Imagine you are a package delivery driver. You’re on the road again after just dropping off a package. You look down at your computer for a split second to determine which delivery is next in line. In that instant, you run a stop sign and crash into another driver. You are seriously injured. Almost immediately after the shock wears off, you start to worry about your medical bills and your lost wages. Since the crash is technically your fault, you’re concerned that you can’t collect workers’ compensation benefits to help cover your expenses.
Thankfully, the Maryland workers’ compensation system is no-fault. Unless you were intoxicated or otherwise under the influence, if you were injured on the job, you’re generally eligible.
There are some scenarios in which on-the-job car accidents aren’t covered (with narrow exceptions), like during your commute to work in the morning, but there are also several situations where motor vehicle accidents would qualify for benefits:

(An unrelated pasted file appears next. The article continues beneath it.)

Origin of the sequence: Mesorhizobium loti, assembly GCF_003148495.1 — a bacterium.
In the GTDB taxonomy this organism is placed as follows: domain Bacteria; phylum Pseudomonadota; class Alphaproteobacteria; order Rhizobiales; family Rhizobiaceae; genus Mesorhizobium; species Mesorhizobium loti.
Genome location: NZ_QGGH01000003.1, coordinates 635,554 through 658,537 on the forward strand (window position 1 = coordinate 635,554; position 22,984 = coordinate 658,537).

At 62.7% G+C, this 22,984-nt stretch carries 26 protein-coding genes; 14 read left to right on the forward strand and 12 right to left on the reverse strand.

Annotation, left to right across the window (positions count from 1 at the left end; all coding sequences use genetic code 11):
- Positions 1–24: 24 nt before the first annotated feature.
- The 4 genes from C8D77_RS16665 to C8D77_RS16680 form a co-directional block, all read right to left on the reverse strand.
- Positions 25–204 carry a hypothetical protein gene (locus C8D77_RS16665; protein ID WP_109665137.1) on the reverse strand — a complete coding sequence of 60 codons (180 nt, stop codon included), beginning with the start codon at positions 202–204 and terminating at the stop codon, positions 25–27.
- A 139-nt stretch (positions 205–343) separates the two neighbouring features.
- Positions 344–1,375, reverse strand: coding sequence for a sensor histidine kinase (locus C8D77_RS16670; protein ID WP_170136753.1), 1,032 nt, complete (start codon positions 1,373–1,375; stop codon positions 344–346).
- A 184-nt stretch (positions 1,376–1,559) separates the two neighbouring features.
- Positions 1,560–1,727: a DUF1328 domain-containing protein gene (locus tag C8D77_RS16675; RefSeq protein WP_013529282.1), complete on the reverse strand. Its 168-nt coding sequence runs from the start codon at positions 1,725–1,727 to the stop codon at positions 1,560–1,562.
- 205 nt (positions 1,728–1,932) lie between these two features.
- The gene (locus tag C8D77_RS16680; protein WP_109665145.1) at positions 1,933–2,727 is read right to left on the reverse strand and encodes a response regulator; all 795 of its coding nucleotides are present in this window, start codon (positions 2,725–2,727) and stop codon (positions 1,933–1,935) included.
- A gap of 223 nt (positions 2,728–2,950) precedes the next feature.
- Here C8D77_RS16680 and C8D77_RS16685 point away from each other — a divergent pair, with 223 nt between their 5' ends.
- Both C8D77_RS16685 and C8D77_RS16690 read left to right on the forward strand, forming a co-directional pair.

- Delivering packages as part of your job duties
- Running errands for your boss (even if this isn’t part of your regular job duties, if your boss or manager requested you to be on the road, your injuries are likely compensable)
- Driving to another work site (if you are, for example, a service technician who makes on-site repairs, moving from one location to the next should be covered)
- Transporting fellow employees for “work-related purposes” such as an off-site client meeting
- Being on the road in a mobile office (sales people, for example, often use their vehicles as a mobile office to conduct business while out and about)
- Participating in employer-compensated travel
If you have questions about whether or not a car accident qualifies you for work comp benefits, seek legal advice as soon as possible after your injuries occur.